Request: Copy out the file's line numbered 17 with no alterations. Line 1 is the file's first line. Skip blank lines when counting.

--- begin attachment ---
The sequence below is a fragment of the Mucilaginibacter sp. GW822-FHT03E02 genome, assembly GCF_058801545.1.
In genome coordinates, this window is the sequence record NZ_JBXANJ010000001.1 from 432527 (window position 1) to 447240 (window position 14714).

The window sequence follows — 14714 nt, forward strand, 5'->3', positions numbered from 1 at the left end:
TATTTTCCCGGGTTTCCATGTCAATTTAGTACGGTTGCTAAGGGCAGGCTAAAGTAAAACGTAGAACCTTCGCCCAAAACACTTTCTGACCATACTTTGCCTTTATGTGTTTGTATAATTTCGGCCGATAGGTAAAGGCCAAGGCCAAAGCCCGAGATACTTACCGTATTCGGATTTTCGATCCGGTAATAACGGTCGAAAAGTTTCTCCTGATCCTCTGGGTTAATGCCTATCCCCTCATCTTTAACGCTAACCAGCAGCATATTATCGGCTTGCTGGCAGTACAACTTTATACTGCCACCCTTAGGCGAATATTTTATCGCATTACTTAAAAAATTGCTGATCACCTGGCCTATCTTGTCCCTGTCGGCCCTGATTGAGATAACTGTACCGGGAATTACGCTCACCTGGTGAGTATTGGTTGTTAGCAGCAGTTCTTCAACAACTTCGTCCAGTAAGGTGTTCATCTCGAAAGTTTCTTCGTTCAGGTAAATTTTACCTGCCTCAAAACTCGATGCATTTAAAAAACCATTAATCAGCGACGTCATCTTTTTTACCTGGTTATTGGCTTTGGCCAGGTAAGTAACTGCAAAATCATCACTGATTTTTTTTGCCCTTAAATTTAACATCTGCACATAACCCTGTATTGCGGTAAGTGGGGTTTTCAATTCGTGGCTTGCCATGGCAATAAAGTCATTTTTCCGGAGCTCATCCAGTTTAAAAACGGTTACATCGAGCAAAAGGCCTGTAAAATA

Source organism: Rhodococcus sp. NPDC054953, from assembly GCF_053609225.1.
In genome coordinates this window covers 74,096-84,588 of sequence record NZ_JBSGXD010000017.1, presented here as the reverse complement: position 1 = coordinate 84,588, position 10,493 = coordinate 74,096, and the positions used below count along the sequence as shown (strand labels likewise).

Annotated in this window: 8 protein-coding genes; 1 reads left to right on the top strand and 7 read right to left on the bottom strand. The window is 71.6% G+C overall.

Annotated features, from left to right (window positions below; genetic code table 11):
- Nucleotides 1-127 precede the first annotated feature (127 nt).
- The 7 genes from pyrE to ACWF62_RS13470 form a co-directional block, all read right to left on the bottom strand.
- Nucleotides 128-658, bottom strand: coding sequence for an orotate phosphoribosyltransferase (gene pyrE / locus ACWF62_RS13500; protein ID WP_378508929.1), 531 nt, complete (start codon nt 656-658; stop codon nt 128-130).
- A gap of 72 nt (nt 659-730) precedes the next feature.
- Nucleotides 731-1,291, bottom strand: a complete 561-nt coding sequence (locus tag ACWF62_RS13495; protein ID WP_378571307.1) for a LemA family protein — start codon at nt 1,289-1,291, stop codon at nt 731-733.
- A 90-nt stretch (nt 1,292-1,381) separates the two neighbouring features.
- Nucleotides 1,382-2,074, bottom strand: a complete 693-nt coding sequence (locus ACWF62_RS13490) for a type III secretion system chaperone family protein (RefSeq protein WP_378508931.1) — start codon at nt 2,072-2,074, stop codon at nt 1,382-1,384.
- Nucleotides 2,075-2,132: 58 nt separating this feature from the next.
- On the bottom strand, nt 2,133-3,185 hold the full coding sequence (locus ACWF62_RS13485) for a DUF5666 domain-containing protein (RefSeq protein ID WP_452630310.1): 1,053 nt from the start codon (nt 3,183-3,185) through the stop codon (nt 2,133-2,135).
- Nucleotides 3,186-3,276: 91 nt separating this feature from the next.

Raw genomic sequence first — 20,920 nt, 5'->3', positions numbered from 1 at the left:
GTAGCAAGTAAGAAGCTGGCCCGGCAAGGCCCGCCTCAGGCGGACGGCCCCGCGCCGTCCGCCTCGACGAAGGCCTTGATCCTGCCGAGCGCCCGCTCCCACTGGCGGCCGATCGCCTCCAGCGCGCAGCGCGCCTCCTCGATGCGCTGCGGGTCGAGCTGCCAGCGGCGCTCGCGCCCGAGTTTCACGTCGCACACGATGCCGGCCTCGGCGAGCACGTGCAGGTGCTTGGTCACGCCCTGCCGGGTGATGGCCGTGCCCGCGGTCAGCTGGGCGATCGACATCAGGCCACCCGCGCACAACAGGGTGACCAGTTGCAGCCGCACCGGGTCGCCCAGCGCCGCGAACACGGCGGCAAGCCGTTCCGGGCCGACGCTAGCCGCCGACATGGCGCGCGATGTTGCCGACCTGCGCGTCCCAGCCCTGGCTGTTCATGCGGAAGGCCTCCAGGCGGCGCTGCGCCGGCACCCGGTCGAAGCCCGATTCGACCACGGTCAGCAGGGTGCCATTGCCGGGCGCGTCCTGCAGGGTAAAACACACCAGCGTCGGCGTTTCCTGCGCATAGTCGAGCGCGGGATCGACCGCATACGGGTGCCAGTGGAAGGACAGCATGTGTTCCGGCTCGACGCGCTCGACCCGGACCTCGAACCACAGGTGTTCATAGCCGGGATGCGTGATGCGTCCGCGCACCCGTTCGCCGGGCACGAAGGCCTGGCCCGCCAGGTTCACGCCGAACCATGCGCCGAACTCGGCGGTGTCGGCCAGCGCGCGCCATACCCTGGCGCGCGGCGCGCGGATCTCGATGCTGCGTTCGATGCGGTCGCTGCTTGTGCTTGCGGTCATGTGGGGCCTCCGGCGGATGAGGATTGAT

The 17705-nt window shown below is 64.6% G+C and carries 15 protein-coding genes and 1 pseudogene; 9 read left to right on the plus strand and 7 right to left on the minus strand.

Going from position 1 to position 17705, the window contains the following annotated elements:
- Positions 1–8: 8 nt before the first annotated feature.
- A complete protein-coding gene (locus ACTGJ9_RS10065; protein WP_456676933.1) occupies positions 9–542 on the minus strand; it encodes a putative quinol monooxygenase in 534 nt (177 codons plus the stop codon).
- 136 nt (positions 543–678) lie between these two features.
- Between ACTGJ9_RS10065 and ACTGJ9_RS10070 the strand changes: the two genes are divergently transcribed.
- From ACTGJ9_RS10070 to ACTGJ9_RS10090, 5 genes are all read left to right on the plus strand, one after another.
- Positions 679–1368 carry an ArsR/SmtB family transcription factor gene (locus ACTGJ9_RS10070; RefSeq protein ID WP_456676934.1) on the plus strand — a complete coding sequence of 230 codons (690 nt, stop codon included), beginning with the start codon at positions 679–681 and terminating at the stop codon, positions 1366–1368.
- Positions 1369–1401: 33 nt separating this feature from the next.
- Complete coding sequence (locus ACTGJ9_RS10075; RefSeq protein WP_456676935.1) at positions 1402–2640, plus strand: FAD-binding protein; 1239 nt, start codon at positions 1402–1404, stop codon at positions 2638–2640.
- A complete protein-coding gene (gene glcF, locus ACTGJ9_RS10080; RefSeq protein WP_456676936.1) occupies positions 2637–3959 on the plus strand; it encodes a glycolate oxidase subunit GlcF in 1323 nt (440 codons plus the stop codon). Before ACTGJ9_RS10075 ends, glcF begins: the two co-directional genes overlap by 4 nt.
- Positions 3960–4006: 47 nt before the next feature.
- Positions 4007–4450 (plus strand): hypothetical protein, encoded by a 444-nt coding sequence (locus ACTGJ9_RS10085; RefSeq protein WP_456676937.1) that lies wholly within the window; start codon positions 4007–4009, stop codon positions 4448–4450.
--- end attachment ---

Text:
- On the bottom strand, nt 2,133-3,185 hold the full coding sequence (locus ACWF62_RS13485) for a DUF5666 domain-containing protein (RefSeq protein ID WP_452630310.1): 1,053 nt from the start codon (nt 3,183-3,185) through the stop codon (nt 2,133-2,135).